Uks has been holding workshops to train media persons, and investigating the working conditions of women in newspaper offices and the electronic media. Although inclusive in its approach – Uks got some male media practitioners to participate in its Karachi conference – it has not made enough of an impact.
Uks realises that the need is to expose all media persons to gender-sensitisation, training, awareness-raising and so on. But its approach to content analysis needs to be looked into. How to write a story in which women figure and how to include them in opinion-gathering on any issue is something Uks has rightly focused on. But how does one determine the issues that are relevant to women? For instance doesn’t the transport system or the schools have a bearing on the lives of women?
It is important for the forums that provide a platform for women in media not to lose sight of the ultimate goal of mainstreaming women. This is the only way media women can go beyond a token role and make their impact felt. Hence Safma’s secretary general, Imtiaz Alam, did not offer the perfect solution when he described the basic objective of SAWM as the provision of a gender-exclusive platform for women in media across South Asia for discussion and resolution of their professional problems. He promised not to interfere with its working.
Admitting that Safma which had provided representation to women in media was preponderantly male in composition and ‘male-dominated’, Mr Alam said that SAWM was created as a separate organisation on this count. Would it not have been better if an effort had been made to work for improvement of women journalists’ working conditions from Safma’s platform?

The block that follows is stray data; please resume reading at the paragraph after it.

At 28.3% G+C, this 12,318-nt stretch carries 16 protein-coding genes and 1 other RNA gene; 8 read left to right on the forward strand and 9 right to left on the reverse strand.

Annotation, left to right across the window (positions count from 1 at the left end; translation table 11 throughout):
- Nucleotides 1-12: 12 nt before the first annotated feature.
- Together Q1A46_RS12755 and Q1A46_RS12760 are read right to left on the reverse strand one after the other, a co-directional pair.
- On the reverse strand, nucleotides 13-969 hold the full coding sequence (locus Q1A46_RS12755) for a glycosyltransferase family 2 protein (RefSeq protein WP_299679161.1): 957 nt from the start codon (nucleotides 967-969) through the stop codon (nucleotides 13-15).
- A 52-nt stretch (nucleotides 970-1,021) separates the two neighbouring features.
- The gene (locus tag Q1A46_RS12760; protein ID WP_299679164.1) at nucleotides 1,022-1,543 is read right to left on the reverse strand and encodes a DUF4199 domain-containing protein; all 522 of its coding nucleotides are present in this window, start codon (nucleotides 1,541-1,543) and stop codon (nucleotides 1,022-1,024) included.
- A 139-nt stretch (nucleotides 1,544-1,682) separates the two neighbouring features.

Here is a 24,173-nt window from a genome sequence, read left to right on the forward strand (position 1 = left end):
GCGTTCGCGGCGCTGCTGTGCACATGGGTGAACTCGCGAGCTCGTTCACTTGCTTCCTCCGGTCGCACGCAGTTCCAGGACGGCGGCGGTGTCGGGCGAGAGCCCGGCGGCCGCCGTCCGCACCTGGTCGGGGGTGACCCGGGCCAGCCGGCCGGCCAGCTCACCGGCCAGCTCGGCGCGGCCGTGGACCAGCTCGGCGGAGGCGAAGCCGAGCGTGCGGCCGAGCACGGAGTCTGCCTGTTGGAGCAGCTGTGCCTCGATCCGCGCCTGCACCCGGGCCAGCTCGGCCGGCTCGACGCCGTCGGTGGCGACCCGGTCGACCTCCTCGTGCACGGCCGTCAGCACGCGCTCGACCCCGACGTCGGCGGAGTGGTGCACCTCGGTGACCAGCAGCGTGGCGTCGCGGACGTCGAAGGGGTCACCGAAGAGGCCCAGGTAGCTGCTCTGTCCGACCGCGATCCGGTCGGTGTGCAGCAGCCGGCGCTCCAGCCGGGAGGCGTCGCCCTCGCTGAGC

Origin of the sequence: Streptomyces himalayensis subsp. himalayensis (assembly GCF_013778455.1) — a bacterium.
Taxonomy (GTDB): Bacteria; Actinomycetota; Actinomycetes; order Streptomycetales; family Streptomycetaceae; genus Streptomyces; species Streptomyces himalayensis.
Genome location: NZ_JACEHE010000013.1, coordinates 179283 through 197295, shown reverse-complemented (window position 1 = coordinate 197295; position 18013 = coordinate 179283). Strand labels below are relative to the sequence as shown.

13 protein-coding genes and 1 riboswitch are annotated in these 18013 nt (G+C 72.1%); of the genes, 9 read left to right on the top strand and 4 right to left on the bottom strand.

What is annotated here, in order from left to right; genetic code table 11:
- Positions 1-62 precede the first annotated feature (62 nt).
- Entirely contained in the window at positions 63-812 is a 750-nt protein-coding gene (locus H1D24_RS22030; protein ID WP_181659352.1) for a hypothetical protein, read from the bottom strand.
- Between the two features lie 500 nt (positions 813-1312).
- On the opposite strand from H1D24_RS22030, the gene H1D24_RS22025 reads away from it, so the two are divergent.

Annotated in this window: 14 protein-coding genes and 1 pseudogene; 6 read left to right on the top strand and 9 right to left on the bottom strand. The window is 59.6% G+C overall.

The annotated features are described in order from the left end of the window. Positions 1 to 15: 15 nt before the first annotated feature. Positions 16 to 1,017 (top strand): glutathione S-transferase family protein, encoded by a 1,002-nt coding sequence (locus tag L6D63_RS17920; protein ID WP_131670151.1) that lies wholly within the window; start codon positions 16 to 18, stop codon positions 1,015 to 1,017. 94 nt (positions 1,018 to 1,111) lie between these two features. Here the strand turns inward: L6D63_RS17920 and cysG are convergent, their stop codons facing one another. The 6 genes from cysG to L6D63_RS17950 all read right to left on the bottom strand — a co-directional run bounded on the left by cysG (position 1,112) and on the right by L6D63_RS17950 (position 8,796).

The draft of the Memorandum of Association of SAWM circulated before the conference contained as one of its goals, ‘Plan and work for the mainstreaming of women working in the media’. But the draft read out by Sharmini Boyle of Sri Lanka, who was later elected the president, dropped this objective. One hopes that this omission was an oversight that will be corrected when the memorandum is finalised.
With the number of women in the media growing and so many of them in key positions they should refuse to be segregated. When my generation entered the profession, there were too few of us to even think of forming associations and gender-based professional bodies. We would link up with women’s organisations when the need was felt. Otherwise we negotiated (to use Nandita’s term) our way around the shoals without surrendering the mainstream.
With the impressive numbers around, there is no reason why they should not do the same. Their strength lies in focusing on better training and professional commitment opportunities which are more accessible today than before. Most of them are already committed to their work, the other element in the making of success.